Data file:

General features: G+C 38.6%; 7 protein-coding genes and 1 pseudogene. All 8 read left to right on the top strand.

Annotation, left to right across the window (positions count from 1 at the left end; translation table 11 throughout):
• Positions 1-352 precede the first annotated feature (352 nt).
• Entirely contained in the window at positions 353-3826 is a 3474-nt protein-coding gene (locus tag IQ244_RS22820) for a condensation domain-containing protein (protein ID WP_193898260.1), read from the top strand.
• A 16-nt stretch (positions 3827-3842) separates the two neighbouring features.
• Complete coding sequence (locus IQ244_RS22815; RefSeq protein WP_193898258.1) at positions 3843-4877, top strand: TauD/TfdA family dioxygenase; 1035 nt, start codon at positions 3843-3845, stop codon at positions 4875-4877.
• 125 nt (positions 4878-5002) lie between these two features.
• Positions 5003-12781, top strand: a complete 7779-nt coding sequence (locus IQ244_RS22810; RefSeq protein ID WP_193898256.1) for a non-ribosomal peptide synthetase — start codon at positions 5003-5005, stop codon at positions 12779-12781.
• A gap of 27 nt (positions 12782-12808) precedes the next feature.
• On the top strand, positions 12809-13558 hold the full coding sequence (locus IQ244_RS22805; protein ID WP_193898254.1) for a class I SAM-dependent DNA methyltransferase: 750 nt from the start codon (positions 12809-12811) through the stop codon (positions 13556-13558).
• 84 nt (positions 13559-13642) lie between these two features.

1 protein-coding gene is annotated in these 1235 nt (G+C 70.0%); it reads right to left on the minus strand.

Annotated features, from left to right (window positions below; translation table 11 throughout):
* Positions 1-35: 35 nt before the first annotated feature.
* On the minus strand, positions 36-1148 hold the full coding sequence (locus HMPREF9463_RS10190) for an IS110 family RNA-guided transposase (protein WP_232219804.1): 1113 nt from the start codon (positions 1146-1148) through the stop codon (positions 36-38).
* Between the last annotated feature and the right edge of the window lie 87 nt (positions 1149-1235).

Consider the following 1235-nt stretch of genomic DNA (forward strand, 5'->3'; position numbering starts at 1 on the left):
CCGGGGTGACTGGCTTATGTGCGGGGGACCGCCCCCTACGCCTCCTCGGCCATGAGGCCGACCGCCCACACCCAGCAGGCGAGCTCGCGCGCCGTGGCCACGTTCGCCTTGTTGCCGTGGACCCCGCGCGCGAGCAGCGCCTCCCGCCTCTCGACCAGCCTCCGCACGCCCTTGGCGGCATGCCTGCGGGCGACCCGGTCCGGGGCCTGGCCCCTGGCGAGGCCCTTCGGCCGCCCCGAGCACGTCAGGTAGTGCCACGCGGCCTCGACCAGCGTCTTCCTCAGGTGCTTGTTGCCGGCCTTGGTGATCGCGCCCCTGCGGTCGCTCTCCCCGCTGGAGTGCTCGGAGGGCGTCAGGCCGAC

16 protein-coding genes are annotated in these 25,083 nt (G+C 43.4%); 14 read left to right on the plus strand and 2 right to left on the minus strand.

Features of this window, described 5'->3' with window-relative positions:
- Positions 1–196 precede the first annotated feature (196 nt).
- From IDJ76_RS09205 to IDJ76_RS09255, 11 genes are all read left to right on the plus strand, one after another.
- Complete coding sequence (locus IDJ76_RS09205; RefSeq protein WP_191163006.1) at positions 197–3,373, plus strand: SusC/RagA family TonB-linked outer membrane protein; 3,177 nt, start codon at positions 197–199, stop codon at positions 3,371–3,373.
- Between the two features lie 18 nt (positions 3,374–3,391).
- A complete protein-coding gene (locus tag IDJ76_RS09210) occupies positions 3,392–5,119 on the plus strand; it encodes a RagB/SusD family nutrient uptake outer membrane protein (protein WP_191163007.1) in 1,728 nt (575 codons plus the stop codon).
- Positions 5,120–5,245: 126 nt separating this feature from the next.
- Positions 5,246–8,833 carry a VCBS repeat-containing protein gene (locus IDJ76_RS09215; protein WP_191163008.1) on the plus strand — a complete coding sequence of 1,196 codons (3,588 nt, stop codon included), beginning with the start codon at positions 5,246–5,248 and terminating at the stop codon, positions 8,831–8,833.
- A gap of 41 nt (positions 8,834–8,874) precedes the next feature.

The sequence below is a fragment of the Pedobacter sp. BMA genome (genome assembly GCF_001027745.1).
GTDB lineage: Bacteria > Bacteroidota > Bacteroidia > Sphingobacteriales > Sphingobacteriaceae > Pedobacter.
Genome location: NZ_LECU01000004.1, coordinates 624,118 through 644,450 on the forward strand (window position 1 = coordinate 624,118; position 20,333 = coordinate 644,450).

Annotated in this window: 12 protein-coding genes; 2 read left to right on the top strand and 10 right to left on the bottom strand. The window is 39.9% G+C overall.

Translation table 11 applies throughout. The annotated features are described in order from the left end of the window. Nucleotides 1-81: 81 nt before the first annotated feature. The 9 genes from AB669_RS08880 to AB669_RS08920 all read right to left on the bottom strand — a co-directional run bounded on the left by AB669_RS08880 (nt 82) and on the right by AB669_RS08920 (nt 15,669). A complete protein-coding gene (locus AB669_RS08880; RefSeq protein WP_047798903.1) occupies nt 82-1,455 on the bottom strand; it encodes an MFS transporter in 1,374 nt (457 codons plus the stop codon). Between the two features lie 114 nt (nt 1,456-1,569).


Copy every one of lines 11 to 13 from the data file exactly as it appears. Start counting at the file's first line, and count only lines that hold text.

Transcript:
• 84 nt (positions 13559-13642) lie between these two features.

1 protein-coding gene is annotated in these 1235 nt (G+C 70.0%); it reads right to left on the minus strand.

Annotated features, from left to right (window positions below; translation table 11 throughout):